All CDL holders must declare to their State Driver Licensing Agency (SDLA) that they only operate or expect to operate commercially in 1 of 4 possible categories with their CDL. This process is called self-certification. The four categories are:
A person is physically qualified to drive a CMV if that person: First perceives a forced whispered voice in the better ear at not less than five feet with or without the use of a hearing aid or if tested by use of an audiometric device, does not have an average hearing loss in the better ear greater than 40 decibels at 500Hz, 1000HZ and 2,000 Hz with or without a hearing aid when the audiometric device is calibrated to the American National Standard Z24.5-1951.
You must meet the following vision requirements:
Your urine sample will be tested in a lab for blood, sugar, and protein, which might indicate hidden health problems.
Drivers with physical impairments, which affect their ability to safely operate CMVs, must obtain a "variance" from their State in order to be approved to drive commercially. The variance document must be carried with the commercial driver whenever they are operating a commercial motor vehicle. A Skill Performance Evaluation (SPE) is a special type of "variance" required for drivers with impaired or missing limbs (e.g., a hand or finger, an arm, foot, or leg). Drivers with missing limbs, if eligible, must obtain an SPE certificate. The commercial driver must always carry the SPE certificate at all times.
The Skill Performance Evaluation program is for CMV drivers who drive in interstate commerce. The SPE certification allows drivers with missing or impaired limbs to drive CMVs across state lines if they have been fitted with (and are wearing) the right prosthetic device, and the driver can demonstrate the ability to drive the truck safely by completing on-and off-road activities. If the driver passes the driving test, he or she will receive a SPE certificate. Over the years, FMCSA has granted more than 3,000 SPE certificates to truck drivers who have shown that they can drive safely on the nation's highways.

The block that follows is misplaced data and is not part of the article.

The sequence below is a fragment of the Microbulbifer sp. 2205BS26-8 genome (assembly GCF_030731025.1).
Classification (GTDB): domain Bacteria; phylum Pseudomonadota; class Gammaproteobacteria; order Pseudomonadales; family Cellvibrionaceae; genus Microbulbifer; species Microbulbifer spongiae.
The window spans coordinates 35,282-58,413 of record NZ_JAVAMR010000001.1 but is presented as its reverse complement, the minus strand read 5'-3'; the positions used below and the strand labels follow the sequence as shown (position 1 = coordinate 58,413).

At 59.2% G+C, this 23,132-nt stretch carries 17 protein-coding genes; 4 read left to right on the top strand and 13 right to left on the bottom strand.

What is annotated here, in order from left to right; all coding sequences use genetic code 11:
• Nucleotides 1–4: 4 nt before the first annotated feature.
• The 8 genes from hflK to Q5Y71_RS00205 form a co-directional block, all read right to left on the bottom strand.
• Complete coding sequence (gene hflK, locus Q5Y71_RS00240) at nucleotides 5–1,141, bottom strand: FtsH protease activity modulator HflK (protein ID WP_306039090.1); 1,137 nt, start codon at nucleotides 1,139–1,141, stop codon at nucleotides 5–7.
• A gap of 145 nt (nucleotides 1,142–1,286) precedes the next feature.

Any person who holds a CDL is considered to have consented to such testing as is required by any State or jurisdiction in the enforcement of being under the influence of a controlled substance or using alcohol, be under the influence of alcohol, or have any measured alcohol concentration or detected presence of alcohol, while on duty, or operating, or in physical control of a commercial motor vehicle. Consent is implied by driving a commercial motor vehicle.
Although the driver has a legal prescription, he/she may be disqualified if the medication could adversely affect the driver's ability to drive a CMV safely.
State Driver Licensing Agencies (SDLAs) have the authority to substitute two years of experience safely operating trucks or buses equivalent to civilian commercial vehicles for the skills test portion of the commercial driver license (CDL) test. U.S. Military drivers must apply within one year of leaving a military position requiring operation of a commercial vehicle. Currently every State offers the military skills test waiver. The latest information (February 2017) indicates that more than 19,000 current and former military have taken advantage of the Skills Test Waiver, making them immediately eligible for employment.